RWKV Architecture


If you are not familiar with machine learning, I would highly recommend Andrej Karpathy's series on neural networksopen in new window - that would help provide a good foundation on various neural network architecture concepts.

What is a classic RNN network? / What is the hidden state?

An RNN network, in its simplest form, is a type of AI neural network. It uses a hidden state, which is continually updated by a function as it processes each input token while predicting the next one (if needed).

Classic RNN diagram

As each token is processed, it is used to feed back into the RNN network to update its state and predict the next token, looping until the target completion state is reached. This hidden state can be viewed as the AI model's "state of mind."

RWKV can be viewed as a modified variant of RNN.

How does RWKV Differ from Classic RNN?

Traditionally, RNNs, due to their sequential nature of needing to fully process one token and its hidden state before the next, are hard to parallelize and train with GPUs, making them difficult to train at scale for Large Language Models.

Diagram showing the flow of the hiddenstates

RWKV mitigates this issue by splitting the full RNN network into multiple smaller layers, where each layer's hidden state can be used independently to compute the next token hidden state for the same layer. This allows for the next token states to be computed partially in parallel, while awaiting the complete calculation of the first hidden state, in a cascading-like pattern.

The following gif illustrates the parallel cascading nature over approximately 3 layers (height) and 25 tokens (width).

Diagram showing the RWKV parallel cascading pattern, in transformer mode, generated via

Effectively, this allows the RNN network to operate like a transformer network when rolled out side by side, where it can be trained "like a transformer" and "executed like an RNN" (the best of both worlds).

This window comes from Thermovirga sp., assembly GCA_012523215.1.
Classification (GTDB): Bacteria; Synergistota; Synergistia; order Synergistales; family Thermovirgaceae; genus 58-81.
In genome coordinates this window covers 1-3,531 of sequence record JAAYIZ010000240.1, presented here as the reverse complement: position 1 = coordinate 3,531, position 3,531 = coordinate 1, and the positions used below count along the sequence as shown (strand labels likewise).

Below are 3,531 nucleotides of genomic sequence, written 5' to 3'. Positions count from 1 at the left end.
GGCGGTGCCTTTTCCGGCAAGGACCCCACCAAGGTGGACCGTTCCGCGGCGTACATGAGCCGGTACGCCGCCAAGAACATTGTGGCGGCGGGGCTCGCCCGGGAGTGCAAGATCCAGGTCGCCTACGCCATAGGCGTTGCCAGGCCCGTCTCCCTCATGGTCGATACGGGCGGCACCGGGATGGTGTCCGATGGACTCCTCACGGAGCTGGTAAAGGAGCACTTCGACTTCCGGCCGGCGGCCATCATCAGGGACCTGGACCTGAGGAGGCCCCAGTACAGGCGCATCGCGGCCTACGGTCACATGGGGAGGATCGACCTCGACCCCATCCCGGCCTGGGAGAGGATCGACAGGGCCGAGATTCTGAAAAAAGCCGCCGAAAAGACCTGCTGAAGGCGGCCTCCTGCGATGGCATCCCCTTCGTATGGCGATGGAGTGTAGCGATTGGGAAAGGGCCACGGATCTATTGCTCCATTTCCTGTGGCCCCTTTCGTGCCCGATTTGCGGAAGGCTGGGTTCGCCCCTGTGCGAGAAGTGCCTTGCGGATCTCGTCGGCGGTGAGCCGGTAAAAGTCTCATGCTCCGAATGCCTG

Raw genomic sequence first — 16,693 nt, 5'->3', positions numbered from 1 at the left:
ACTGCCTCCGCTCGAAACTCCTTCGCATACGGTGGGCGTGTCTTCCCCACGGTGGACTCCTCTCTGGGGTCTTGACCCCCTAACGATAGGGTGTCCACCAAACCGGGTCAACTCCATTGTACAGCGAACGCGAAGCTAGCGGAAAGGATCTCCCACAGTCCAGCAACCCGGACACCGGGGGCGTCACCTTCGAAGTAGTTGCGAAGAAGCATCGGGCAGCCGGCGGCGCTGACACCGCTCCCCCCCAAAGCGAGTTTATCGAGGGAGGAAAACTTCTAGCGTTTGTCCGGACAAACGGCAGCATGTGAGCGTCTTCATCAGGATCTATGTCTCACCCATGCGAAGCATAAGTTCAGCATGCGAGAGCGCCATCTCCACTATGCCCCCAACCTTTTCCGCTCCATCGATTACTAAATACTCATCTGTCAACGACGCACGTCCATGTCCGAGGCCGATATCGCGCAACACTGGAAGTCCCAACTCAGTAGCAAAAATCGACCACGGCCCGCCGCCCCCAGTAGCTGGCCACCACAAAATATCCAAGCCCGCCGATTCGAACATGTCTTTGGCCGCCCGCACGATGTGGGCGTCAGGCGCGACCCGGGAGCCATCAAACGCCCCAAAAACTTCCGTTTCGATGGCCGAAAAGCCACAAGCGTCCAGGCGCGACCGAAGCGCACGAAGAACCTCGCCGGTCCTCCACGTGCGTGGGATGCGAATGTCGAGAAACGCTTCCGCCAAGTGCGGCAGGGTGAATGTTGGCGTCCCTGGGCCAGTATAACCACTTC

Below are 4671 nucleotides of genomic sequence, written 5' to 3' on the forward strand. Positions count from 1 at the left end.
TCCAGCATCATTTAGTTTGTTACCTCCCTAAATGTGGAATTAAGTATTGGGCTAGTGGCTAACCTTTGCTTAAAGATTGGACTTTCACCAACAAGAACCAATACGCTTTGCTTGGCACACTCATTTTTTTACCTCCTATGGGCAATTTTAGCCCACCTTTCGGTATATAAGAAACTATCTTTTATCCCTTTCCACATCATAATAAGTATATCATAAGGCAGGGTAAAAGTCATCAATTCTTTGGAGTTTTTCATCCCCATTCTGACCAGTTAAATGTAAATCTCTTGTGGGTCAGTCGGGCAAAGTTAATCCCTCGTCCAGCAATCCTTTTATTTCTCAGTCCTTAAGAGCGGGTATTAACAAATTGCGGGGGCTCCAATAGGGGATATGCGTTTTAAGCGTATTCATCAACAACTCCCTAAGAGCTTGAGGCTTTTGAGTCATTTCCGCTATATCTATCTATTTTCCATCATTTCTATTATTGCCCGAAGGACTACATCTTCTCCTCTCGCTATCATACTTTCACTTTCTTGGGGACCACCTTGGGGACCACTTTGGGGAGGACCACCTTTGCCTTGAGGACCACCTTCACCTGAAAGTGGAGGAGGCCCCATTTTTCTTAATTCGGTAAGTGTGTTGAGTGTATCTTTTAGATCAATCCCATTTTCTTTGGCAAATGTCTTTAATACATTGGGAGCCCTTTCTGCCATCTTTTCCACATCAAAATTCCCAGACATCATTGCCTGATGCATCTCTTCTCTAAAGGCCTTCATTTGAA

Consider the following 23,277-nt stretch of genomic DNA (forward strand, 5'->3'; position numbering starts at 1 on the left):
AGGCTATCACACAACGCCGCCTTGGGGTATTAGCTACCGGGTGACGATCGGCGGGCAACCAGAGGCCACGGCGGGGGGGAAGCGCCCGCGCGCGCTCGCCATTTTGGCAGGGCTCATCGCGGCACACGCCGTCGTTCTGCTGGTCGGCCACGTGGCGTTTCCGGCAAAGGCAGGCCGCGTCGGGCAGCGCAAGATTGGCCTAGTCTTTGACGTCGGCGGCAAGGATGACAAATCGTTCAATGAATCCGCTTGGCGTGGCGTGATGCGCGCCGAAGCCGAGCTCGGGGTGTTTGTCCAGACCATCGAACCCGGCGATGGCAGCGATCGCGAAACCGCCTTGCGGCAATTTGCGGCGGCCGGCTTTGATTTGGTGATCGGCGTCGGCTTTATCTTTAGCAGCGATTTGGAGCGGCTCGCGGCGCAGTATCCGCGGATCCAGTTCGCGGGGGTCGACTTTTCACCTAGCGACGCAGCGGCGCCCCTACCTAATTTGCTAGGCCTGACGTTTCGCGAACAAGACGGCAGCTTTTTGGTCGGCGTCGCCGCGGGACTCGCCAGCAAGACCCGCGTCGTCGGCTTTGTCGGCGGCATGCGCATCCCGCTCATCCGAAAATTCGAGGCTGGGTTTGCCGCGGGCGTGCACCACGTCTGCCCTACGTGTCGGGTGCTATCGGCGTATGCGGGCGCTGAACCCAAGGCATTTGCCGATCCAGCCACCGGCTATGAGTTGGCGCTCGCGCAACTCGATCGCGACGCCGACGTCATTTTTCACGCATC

This is achieved using a combination of token shifting, channel, and time mixing to replace LSTM and compute the next layer/hidden state.

Note: The cascading diagram represents the theoretical optimal. In practice, some trainers and/or inference implementations may batch the cascade into chunks of tokens (32/64/128/256/512) to reduce VRAM lookup and latency and improve overall performance.

What is Channel / Time Mixing? Explain it in Simple Terms?

Channel mixing is the process where the next token being generated is mixed with the previous state output of the previous layer to update this "state of mind". Since it cannot read its own channel mix layer output state from the previous iteration, information in channel mixing can only flow upwards through the layer, step by step—an analogy to this is to view it as short-term, accurate memory.

Time mixing is a similar process, but it allows the model to retain part of the previous state of mind, enabling it to choose and store state information over a longer period, as chosen by the model. This is trained by the model, which may allow it to retain data from the past indefinitely if it was trained to do so—an analogy to this is to view it as longer-term, lower accuracy memory.

Because the current token can read data from the past state via both channel and time mixing in various forms, it provides an alternative to "attention" models. Key information is stored in the hidden state (decided by the model weights) across the various layers and is read against the current token, with various effects applied as per its training. This effectively provides a form of "trained attention" of the past tokens (stored inside the hidden state) against the current token.

PS: The above is an inaccurate oversimplification. Read the paper/links below for deeper details.

How does WKV work? / I want the nitty-gritty, where do I find it?

A good starting point is to look into RWKV in 150 lines of codeopen in new window, which provides a fundamental understanding of the core concepts of RWKV.

You can find the 150 lines explained in more details in the following two blog posts: hereopen in new window and hereopen in new window

Alternatively, you can study it up via the RWKV paperopen in new window

Or watch Yannic Kilcher break the paper down step by step on youtubeopen in new window

If you would like a breakdown of the math involved, you can find it covered in a blog post here: in new window

Finally, once you've gotten a grasp on the fundamentals, you can start studying the training and CUDA code respectively in the main repoopen in new window

Additional links/resources